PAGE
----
Joe Lamb was unique

“Now that is the way to write—peppery and to the point. Mush-and-milk journalism gives me the fan-tods”—Mark Twain

Joe Lamb, who died last week, likely would have agreed with those sentiments. He wasn’t inclined to go by way of Shanghai to get across the street. Joe was always one to get to the heart of the matter.

I called him the “Peckerwood Philosopher.” In his more than 30 years in this business, he had soaked up a lot of wisdom about life and people, and he used it to good advantage. He used to smirk at that appellation which is a reference to his Arkansas origins.

We worked together for many years in the silo by the Rock. And we shared a similar approach to newsgathering. Both of us learned long ago that honey draws more flies than vinegar.

But behind that folksy, down-home “how y’all doin?” facade was a razor-sharp mind, guided by native intelligence and inherent shrewdness. He was a very good judge of people. While he had an ample supply of honey in his approach, there was more than enough vinegar when the occasion demanded.

There undoubtedly were many times when he chafed under the restrictions of corporate journalism. Had he been fully free to fly, he would have soared almost out of sight. Even so, he hit more than he missed.

Joe had a mischievous side, too. One of his little jokes nearly stood the tower on its head. I never told anyone this, but Joe was the mastermind behind the infamous Barry Manilow episode.

That was back when Manilow played the MetroCentre for the first time. In those days, I was doing what Joe had also done for a good while—running the police beat.

He suggested I go to the Manilow show and do a tongue-in-cheek piece on Barry’s performance. In his shrewd way, he knew the idea would appeal to me, one renegade to another.

So I did it. I spoofed about how Manilow ran around the stage while the piano kept playing, and said the pink lighting made him look like a flamingo. I said, “The audience was pregnant with housewives,” and etc.

Joe went to the editors above him and told them: “Here’s a page one piece.” They bought it. When the paper hit the street next morning, all hell broke loose—just as Joe knew it would.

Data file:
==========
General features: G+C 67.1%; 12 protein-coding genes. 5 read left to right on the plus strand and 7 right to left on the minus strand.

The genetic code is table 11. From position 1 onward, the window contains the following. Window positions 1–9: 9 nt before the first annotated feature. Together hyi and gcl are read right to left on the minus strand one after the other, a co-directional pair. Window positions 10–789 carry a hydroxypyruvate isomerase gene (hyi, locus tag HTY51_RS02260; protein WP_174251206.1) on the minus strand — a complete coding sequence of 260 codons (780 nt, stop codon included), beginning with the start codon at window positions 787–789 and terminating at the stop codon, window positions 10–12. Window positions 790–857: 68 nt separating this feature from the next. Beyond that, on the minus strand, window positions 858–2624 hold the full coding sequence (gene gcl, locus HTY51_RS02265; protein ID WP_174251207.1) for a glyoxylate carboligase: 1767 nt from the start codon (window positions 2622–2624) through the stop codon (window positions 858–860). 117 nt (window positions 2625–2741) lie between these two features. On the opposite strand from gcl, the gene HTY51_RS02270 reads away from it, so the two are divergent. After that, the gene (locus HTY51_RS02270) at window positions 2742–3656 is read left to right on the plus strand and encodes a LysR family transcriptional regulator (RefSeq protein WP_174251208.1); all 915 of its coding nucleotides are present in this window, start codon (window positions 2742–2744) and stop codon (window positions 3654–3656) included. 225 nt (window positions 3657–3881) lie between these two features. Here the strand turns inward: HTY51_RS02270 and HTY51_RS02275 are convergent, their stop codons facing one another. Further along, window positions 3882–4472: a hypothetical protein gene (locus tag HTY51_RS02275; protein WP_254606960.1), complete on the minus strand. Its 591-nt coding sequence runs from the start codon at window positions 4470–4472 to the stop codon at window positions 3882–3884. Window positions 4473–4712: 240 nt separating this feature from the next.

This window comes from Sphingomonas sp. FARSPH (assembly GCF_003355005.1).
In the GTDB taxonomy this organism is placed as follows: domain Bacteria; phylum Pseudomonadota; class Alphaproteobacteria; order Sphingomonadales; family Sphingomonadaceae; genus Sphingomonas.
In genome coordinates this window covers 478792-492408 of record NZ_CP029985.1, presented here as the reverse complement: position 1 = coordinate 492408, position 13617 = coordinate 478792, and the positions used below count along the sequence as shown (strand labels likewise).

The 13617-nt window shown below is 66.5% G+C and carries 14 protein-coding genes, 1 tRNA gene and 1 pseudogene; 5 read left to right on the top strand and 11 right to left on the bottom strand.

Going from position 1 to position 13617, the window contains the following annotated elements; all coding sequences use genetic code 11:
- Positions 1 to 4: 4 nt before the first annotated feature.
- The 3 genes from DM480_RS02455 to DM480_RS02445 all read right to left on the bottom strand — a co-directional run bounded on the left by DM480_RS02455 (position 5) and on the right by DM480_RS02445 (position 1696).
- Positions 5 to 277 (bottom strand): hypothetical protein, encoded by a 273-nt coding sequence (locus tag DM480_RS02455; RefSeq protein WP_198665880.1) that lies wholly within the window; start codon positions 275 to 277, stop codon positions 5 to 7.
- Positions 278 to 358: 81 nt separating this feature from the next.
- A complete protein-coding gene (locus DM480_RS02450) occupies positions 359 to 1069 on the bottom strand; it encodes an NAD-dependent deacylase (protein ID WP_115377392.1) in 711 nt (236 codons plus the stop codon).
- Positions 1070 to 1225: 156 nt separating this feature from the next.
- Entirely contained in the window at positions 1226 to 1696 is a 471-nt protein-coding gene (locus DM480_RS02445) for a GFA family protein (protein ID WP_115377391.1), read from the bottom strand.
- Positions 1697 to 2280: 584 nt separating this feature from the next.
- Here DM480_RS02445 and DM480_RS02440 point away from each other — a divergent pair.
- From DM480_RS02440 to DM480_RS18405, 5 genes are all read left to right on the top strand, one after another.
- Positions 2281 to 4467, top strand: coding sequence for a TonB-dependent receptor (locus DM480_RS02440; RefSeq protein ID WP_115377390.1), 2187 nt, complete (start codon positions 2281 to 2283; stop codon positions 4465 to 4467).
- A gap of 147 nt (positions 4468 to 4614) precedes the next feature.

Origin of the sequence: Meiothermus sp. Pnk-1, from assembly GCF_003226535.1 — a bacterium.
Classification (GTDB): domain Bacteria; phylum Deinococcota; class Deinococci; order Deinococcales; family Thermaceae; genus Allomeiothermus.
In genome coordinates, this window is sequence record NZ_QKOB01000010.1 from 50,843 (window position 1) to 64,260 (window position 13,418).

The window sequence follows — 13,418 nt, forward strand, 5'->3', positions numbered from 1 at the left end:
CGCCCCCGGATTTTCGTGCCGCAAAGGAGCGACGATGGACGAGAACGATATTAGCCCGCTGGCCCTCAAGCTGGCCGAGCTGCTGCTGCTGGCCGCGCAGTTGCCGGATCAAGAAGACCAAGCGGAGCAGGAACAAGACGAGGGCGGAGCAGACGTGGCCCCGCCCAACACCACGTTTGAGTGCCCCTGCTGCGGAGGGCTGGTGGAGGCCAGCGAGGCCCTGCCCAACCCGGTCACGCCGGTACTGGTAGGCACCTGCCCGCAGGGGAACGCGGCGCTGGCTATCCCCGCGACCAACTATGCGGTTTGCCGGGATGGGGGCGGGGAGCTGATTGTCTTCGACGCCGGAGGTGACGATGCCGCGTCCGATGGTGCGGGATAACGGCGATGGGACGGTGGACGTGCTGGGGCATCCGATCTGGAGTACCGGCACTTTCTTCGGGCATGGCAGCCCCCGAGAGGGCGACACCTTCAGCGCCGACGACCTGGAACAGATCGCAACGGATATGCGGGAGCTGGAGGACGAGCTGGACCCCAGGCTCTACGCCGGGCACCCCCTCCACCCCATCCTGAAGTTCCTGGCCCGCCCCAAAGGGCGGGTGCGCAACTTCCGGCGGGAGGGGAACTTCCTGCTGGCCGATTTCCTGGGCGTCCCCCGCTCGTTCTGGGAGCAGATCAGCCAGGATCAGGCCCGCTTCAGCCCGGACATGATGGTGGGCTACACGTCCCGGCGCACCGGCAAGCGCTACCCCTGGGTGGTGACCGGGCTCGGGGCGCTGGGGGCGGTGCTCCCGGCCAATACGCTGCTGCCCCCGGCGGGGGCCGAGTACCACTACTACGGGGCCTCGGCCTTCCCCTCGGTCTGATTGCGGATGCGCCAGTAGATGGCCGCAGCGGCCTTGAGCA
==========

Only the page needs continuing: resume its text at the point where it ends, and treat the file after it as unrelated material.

The tower phones were ringing off the hook with outraged women fans of the New York crooner. He wrote the songs, but I wrote the words and now they were coming back at me. The female fans were howling for my head because I had dared lampoon their idol.

Joe, you see, did not tell the editors that the article was not the review of the performance. Consequently, it did not carry anything to clue the reader that it was just spoofin’. The phones kept ringing, and the mail kept pouring in. Some of those ladies were switched over to me, and a couple of them used language that would shame a mule skinner.

By this time the publisher, who happened to be a guy named Watson, was getting more than a little agitated; maybe fearing a hostile mob would advance on the tower. Joe had to keep his head down at the city desk so they wouldn’t see he was grinning from ear to ear.

As it ended up, I ran a contest inviting entries of 25 words or less on the topic of “why I hate Joe Baker.” Would you believe it? We filled four broadsheet pages with these products of angry authors.

I took a lot of razzing from cops and others I encountered daily, but Joe was feeling fine. He just kept smiling for days afterward.

Then there was the time he was covering a student disturbance down in DeKalb. Joe shocked a state trooper pretty good then. He was standing next to the trooper behind a barricade when somebody hurled a bottle in their direction. The bottle smashed to smithereens, and a shard of razor sharp glass struck Joe in the leg. He just kept on taking notes.

“Doesn’t that hurt?” said the incredulous trooper. “I don’t feel a thing,” Joe said. A farm accident at the age of 16 had cost him a leg and he wore an artificial limb. That’s where the glass hit. When the trooper found out, he just looked sheepish, and Joe had a good laugh.

Like all good reporters Joe didn’t tell all he knew. His mind was like a file cabinet of salient facts. Some were never revealed, others were pulled out and put to use when the time was right.

Neither of us was a college graduate, but we took naturally to the news biz because both of us wanted to know what the news was all about. Now that he’s gone, maybe those who confused the two of us will get it straight.

They gave him a big write up and pictures in the daily paper; almost made him into another H.L. Mencken. Joe would never go for all that hype. If he wrote his own epitaph, he would probably say, “I’m just a cotton picker from Arkansas who tried to do the right thing.”

So long, Joe. You made it to deadline.

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